The next day we went to see the St. Louis Arch (real name The Gateway Arch).  Again, we had an in-depth lesson on the Arch, which was built as a monument to the individuals who enabled the westward expansion of the US.  It was the first National Historic Site and it was to be managed by the National Park Service. A film, with actual footage of the construction, showed that it was a difficult construction project, as the individual “blocks” of the arch had to be fitted to put pressure upon one another in order to hold up the structure.  The last block was the top center one.  People from all over the city came out to view the placement of this last block.  Would it fit? It did, and the outer construction was completed.  INSIDE the Arch, a tram car system was constructed to take visitors to the top of the Arch, which is just what we did.  At the top are windows to look out all over the city.  The floor is actually curved, just as it would appear to be from the outside.

As we left the grounds of The Arch, we stopped at the Basilica of St. Louis, King, often called “The Old Cathedral,” one of the oldest remaining buildings in St. Louis. It is the fourth Catholic Church to be built at that site.  The first church was built in 1764.  This church was dedicated in 1834.  It is a beautiful church that was almost lost when the plan for The Arch was created.  Almost 40 blocks of St. Louis, much in decay, were torn down to make way for the creation of The Arch. The mayor, who presented the plan, had been married in this very church.  Perhaps that played a part in its survival.  Can you hear his wife saying, “You’re going to tear down WHAT?”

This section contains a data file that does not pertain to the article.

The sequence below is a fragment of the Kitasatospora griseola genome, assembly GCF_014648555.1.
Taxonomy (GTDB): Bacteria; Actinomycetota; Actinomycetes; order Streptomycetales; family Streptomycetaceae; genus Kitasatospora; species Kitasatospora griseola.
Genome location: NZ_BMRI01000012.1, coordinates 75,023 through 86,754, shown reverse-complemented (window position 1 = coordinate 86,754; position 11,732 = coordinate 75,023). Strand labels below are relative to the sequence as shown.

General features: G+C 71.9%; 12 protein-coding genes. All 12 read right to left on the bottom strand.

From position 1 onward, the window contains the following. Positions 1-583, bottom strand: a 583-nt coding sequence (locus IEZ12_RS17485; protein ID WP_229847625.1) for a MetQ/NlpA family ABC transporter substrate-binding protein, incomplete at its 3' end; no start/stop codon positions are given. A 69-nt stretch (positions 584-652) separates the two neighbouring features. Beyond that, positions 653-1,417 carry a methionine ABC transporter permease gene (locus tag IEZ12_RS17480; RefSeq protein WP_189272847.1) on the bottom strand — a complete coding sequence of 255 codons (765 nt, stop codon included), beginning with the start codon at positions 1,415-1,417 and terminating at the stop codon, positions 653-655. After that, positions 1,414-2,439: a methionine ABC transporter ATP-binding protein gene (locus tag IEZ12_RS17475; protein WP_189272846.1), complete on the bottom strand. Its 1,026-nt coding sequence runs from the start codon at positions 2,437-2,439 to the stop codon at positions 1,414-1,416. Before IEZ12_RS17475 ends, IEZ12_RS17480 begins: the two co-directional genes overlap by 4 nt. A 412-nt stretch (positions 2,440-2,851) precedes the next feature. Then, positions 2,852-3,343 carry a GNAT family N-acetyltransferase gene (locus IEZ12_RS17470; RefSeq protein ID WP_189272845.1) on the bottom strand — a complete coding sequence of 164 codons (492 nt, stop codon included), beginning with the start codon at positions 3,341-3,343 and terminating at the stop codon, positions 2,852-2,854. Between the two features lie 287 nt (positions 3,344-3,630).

After the Arch, we went to the Old St. Louis County Courthouse.  It also survived the construction of the Arch and is also a beautiful building.  It is always interesting to see the detail in the grandeur of old buildings.  That kind of craftsmanship isn’t much evident in modern structures.  There were two cases of historical note that were heard in this courthouse. The first was in 1846 when Dred Scott sued the State for his freedom and that of his wife.  The Missouri Supreme Court eventually upheld the lower court decision, and the US Supreme Court also upheld the decision that the Scotts and all African Americans were not citizens, and therefore had no rights to sue.  The plaque on their statue reads that this was a “defining moment in the history of the Civil Rights Movement.”

The second case of note was that of Virginia Minor.  In 1872, she attempted to vote in a local election and was denied. This case also went to the US Supreme Court and the male-only eligible to vote law was upheld.

On the 23rd, we moved the boat down to the end of the Illinois River and made a turn onto the Mississippi River.  This river had more current to it, and we would benefit from it for a few days. On this day, we only moved a short distance to Alton, about 16 miles away.  This actually got us a little closer to St. Louis, and that afternoon we had to go make one more visit to the city – to see the Anheuser-Busch brewery, which is the world headquarters for the company. Again, the architecture of the buildings there is amazing to see and we very much enjoyed a tour – with free samples!  As they say in St. Louis – “This Bud’s for You!”